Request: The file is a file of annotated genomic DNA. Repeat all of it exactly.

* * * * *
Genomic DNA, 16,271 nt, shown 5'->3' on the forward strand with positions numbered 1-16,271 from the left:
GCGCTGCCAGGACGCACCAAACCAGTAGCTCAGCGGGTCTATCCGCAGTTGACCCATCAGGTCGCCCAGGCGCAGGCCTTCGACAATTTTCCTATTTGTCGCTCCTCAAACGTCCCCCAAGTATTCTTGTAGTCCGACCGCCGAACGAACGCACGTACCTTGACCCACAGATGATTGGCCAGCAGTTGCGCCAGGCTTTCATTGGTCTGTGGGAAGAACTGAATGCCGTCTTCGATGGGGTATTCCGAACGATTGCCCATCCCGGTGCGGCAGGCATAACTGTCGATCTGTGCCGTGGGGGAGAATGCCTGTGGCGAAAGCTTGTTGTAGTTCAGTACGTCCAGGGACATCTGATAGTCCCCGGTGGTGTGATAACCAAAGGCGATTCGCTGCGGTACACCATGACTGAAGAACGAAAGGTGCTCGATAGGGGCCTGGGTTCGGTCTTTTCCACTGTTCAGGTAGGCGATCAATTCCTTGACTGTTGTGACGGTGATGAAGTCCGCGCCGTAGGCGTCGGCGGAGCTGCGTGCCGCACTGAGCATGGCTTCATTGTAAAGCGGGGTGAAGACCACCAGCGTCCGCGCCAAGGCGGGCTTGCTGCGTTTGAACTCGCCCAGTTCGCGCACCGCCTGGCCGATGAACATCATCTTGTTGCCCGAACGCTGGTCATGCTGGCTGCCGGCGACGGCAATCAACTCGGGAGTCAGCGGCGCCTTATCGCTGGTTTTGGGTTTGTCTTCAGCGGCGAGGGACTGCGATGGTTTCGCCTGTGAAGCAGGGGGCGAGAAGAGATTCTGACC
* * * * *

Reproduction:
Genomic DNA, 16,271 nt, shown 5'->3' on the forward strand with positions numbered 1-16,271 from the left:
GCGCTGCCAGGACGCACCAAACCAGTAGCTCAGCGGGTCTATCCGCAGTTGACCCATCAGGTCGCCCAGGCGCAGGCCTTCGACAATTTTCCTATTTGTCGCTCCTCAAACGTCCCCCAAGTATTCTTGTAGTCCGACCGCCGAACGAACGCACGTACCTTGACCCACAGATGATTGGCCAGCAGTTGCGCCAGGCTTTCATTGGTCTGTGGGAAGAACTGAATGCCGTCTTCGATGGGGTATTCCGAACGATTGCCCATCCCGGTGCGGCAGGCATAACTGTCGATCTGTGCCGTGGGGGAGAATGCCTGTGGCGAAAGCTTGTTGTAGTTCAGTACGTCCAGGGACATCTGATAGTCCCCGGTGGTGTGATAACCAAAGGCGATTCGCTGCGGTACACCATGACTGAAGAACGAAAGGTGCTCGATAGGGGCCTGGGTTCGGTCTTTTCCACTGTTCAGGTAGGCGATCAATTCCTTGACTGTTGTGACGGTGATGAAGTCCGCGCCGTAGGCGTCGGCGGAGCTGCGTGCCGCACTGAGCATGGCTTCATTGTAAAGCGGGGTGAAGACCACCAGCGTCCGCGCCAAGGCGGGCTTGCTGCGTTTGAACTCGCCCAGTTCGCGCACCGCCTGGCCGATGAACATCATCTTGTTGCCCGAACGCTGGTCATGCTGGCTGCCGGCGACGGCAATCAACTCGGGAGTCAGCGGCGCCTTATCGCTGGTTTTGGGTTTGTCTTCAGCGGCGAGGGACTGCGATGGTTTCGCCTGTGAAGCAGGGGGCGAGAAGAGATTCTGACC